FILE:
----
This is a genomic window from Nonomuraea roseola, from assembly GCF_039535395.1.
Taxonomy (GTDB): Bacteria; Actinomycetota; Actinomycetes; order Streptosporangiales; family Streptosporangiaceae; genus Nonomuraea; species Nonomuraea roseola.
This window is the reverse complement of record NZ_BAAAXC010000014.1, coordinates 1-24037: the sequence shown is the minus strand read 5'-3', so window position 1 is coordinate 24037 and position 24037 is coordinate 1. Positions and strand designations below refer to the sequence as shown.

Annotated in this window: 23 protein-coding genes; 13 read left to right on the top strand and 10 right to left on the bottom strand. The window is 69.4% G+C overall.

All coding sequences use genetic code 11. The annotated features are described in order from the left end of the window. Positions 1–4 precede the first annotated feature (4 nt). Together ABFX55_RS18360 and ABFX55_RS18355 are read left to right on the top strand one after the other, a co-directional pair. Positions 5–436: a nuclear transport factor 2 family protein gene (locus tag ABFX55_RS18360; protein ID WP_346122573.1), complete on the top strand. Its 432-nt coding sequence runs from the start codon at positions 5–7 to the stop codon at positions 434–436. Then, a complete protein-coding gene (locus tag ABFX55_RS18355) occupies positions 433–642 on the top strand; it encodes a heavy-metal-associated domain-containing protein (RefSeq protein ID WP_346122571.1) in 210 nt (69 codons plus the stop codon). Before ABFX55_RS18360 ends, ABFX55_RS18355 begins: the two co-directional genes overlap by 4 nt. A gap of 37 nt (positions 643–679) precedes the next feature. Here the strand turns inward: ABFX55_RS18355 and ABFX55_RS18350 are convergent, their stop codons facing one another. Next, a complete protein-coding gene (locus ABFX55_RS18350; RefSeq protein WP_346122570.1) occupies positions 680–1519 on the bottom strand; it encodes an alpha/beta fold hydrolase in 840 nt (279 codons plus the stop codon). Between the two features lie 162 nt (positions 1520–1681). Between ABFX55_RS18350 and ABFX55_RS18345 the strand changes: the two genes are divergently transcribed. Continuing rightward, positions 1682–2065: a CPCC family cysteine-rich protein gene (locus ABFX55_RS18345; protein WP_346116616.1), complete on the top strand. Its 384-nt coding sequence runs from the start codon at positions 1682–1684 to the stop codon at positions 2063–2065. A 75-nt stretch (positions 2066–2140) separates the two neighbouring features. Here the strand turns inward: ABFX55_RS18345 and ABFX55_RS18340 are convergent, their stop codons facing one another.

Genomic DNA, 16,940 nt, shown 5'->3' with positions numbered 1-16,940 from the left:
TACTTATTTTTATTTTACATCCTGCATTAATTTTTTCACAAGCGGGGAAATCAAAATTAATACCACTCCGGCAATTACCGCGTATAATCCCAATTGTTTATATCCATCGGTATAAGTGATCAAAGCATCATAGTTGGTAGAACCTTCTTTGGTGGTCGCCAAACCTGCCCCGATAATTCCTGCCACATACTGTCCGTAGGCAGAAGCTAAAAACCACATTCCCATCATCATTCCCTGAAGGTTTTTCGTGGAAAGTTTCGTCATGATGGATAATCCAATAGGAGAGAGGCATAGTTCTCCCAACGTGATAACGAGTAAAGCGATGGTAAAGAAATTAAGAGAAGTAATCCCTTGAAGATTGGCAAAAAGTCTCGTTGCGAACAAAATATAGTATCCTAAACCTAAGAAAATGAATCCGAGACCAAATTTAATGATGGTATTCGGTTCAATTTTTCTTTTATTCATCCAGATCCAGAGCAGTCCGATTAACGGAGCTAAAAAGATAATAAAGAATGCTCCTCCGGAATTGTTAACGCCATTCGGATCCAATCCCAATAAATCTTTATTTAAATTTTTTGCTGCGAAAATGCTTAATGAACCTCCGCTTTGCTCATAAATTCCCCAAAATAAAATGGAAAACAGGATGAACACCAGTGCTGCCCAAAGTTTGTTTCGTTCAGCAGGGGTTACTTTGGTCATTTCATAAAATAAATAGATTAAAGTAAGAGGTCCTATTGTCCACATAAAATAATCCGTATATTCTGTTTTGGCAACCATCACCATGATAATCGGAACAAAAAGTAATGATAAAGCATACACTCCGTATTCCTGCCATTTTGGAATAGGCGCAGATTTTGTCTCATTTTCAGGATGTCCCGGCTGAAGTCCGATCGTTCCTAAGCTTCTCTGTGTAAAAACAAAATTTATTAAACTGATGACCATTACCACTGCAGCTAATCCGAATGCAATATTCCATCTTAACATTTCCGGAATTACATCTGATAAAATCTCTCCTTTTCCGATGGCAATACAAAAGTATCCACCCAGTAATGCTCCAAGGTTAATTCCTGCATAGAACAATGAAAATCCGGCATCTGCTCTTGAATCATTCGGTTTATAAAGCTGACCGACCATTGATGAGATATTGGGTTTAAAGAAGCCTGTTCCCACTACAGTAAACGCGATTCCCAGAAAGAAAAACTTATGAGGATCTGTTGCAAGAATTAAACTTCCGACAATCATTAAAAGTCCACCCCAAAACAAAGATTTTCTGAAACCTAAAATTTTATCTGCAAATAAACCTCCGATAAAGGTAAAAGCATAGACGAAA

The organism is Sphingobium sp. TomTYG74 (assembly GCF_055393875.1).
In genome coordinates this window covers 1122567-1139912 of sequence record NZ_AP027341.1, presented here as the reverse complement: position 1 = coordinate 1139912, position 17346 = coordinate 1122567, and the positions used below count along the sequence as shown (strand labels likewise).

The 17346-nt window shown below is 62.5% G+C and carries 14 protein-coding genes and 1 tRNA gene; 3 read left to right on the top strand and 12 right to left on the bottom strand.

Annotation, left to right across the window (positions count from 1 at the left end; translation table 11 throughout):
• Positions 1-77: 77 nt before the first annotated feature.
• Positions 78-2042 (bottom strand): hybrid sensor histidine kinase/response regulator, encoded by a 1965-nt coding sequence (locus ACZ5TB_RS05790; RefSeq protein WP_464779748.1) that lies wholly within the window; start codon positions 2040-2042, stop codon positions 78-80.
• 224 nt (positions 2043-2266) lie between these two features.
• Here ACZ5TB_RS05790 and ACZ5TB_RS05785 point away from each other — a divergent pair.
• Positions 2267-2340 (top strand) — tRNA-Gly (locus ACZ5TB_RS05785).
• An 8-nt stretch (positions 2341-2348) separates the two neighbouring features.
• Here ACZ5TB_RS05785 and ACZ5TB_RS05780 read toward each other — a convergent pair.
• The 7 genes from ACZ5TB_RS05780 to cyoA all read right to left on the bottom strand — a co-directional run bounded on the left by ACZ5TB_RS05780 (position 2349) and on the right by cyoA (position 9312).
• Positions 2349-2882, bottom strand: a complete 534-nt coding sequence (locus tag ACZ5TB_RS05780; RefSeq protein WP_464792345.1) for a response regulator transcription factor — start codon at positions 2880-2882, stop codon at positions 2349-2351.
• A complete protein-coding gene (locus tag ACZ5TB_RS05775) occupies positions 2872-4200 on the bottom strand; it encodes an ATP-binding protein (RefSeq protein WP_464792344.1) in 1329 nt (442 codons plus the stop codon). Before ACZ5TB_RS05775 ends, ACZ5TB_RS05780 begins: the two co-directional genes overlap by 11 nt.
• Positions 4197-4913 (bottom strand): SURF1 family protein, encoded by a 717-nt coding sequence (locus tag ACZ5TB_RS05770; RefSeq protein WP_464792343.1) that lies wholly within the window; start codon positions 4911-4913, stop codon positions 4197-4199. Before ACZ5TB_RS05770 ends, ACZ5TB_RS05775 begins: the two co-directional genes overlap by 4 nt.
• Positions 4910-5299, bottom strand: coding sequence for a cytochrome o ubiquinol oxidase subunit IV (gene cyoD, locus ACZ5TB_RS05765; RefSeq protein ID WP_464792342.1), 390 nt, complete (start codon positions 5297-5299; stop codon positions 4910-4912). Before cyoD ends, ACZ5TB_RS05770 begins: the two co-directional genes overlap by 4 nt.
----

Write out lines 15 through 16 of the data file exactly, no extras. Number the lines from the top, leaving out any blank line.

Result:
• Here ACZ5TB_RS05790 and ACZ5TB_RS05785 point away from each other — a divergent pair.
• Positions 2267-2340 (top strand) — tRNA-Gly (locus ACZ5TB_RS05785).